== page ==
By Clarissa Cortese

The LGBTQ+ community has always faced a wide range of discrimination, some is more evident, such as bullying or violent acts, some is much subtler, such as inadequate health care. The combination of discrimination with the intrinsic and emotional issues we must deal with creates for worrying levels of anxiety in the LGBTQ+ community.


According to Stonewall’s 2018 ‘LGBT in Britain – Health Report’, mental health quality in the community is alarming.

Over the past year, 52% of LGBTQ+ people have experienced depression and 13% of people aged 18-24 have tried to kill themselves. 5% of LGBTQ+ people were forced to access services with the aim of changing their sexual orientation and 14% avoided access to health care because they feared discrimination.

12% of people had experienced an eating disorder in the last year, and about 40% of the  community felt ‘disgusted’ by their body image. 61% of LGBTQ+ people experience anxiety during the past year.


Social Anxiety Disorder (SAD) has a greater impact on the LGBTQ+ community than on heterosexual and cisgender individuals, because of the cultural and social environment in which they grow up, which often forces them to face prejudices or even physical, psychological and verbal abuse. Moreover, the LGBTQ+ community members have far fewer positive models of healthy social and romantic relationships.

Social Anxiety Disorder tends to appear during adolescence, a period in which a person’s identity develops. In fact, teenagers internalise the negative messages coming from outside and imternalising them.


What are the causes of these concerning statistics in relation to anxiety in the LGBTQ+ community?

There is no doubt that external factors such as discrimination, bullying and violence are the main causes but they are not the only ones. Internalised homophobia, self-hatred and other forms of insecurity are also at the root of anxiety in the community.

Coming out can also be a huge source of anxiety. If some individuals experience that moment in their lives as liberating and exciting, but for many others it is very painful and distressing. Furthermore, coming out is not something you have to deal with just once in your life, but over and over again, with a wide range of people who are likely to have very different reactions.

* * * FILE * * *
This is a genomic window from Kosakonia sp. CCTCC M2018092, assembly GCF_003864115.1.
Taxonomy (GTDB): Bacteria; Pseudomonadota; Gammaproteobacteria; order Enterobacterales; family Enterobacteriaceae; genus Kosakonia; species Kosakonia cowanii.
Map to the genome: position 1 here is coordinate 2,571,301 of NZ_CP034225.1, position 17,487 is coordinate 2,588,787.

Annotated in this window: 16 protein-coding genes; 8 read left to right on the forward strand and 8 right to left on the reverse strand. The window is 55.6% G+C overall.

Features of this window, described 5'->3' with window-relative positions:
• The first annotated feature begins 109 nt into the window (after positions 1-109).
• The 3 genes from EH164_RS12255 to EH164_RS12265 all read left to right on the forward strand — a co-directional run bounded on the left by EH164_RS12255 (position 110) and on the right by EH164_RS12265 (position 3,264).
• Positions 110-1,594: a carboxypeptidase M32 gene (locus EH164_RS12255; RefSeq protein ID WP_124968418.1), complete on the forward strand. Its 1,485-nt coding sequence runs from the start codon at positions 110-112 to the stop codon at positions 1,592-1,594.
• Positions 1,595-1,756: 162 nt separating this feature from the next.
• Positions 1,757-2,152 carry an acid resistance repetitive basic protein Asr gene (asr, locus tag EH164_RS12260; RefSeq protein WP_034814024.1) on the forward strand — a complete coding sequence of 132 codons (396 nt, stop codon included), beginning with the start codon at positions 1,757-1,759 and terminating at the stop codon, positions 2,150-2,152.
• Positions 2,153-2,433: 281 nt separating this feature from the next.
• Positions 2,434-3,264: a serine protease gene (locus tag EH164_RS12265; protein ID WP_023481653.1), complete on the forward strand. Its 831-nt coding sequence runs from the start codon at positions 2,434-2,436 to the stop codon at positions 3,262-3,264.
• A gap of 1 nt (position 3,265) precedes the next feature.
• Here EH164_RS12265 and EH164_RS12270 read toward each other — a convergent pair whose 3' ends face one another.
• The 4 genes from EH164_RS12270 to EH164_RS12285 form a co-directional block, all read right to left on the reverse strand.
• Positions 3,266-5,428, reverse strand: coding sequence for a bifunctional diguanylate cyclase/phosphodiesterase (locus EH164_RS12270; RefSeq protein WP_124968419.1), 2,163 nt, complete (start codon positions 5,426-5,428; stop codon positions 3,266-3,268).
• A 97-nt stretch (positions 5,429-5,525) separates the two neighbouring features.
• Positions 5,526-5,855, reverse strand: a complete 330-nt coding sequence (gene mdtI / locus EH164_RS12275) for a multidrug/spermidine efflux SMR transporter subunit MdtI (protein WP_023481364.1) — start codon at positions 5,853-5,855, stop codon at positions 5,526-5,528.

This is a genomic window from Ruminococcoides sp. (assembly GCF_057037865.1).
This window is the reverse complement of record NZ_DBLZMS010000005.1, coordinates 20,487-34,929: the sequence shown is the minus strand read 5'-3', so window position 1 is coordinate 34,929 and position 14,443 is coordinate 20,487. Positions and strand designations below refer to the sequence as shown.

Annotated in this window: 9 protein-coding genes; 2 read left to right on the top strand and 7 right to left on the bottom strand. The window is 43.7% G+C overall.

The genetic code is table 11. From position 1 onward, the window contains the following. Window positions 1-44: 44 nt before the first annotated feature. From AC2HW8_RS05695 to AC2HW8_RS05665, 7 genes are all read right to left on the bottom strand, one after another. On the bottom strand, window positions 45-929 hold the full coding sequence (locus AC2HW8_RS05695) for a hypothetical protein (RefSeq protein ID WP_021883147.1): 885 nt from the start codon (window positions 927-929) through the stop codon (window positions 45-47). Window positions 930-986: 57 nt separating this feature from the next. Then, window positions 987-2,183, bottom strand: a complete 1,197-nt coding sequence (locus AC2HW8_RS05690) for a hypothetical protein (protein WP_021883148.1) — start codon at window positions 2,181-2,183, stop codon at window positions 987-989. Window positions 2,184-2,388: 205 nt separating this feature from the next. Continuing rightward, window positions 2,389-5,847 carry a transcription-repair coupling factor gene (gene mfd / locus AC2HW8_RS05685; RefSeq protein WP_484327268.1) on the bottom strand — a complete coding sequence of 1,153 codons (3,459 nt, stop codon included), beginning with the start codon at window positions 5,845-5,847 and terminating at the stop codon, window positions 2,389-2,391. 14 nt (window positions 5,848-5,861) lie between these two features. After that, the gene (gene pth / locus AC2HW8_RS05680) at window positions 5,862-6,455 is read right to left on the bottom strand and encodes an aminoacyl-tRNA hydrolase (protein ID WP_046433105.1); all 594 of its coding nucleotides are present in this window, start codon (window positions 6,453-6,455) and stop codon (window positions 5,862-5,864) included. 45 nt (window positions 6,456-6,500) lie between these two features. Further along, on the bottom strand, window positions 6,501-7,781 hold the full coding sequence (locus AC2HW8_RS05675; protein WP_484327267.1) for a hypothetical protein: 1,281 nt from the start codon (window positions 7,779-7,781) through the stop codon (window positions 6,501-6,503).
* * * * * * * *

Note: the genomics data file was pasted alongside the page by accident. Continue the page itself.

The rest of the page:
Fear of rejection and pain if this really happens are the very well known major causes of anxiety for LGBTQ+  people.


Some members of the LGBTQ+ community, particularly transgender and bisexual, experience discrimination even in their own community which can undermine their sense of safety and belonging, increasing the chances of developing an anxiety or depression disorder.

People with HIV are more likely to face anxiety disorders, as their condition is still strongly stigmatised. Relationships, both affective and sexual, can also become a source of stress.


It is extremely sad to learn that as many as 25% of LGBTQ+ people have been asked inappropriate questions from healthcare professionals.The same percentage of people have experienced discriminatory remarks or acts by health professionals. 5% of the LGBTQ+ community has even been forced when treated to modify their sexuality or gender identity.

Mental health care professionals should not ignore LGBTQ+ community issues, nor can they behave in a discriminatory manner of any kind, as this totally undermines the effectiveness of care. However difficult it may be to ask for help, contacting an anxiety specialist may be the best solution.

A trained person can help you deal with important issues such as:

  • Acceptance of one’s sexual orientation or gender identity
  • Anxiety related to coming out
  • Fear and management of people’s reactions
  • Emotions and fears related to the transition
  • Low self-esteem
  • Hostility
  • Emotional trauma related to bullying and discrimination
  • Social anxiety

It is not always easy to find the right specialist to turn to, so it is important to choose someone who is openly working on issues related to the LGBTQ+ community, although hopefully that this distinction will soon become superfluous.

Anxiety is a feeling that affects everyone, more or less strongly, but unfortunately, it seems to be an even worse problem in the LGBTQ+ community.

This article originally appeared at

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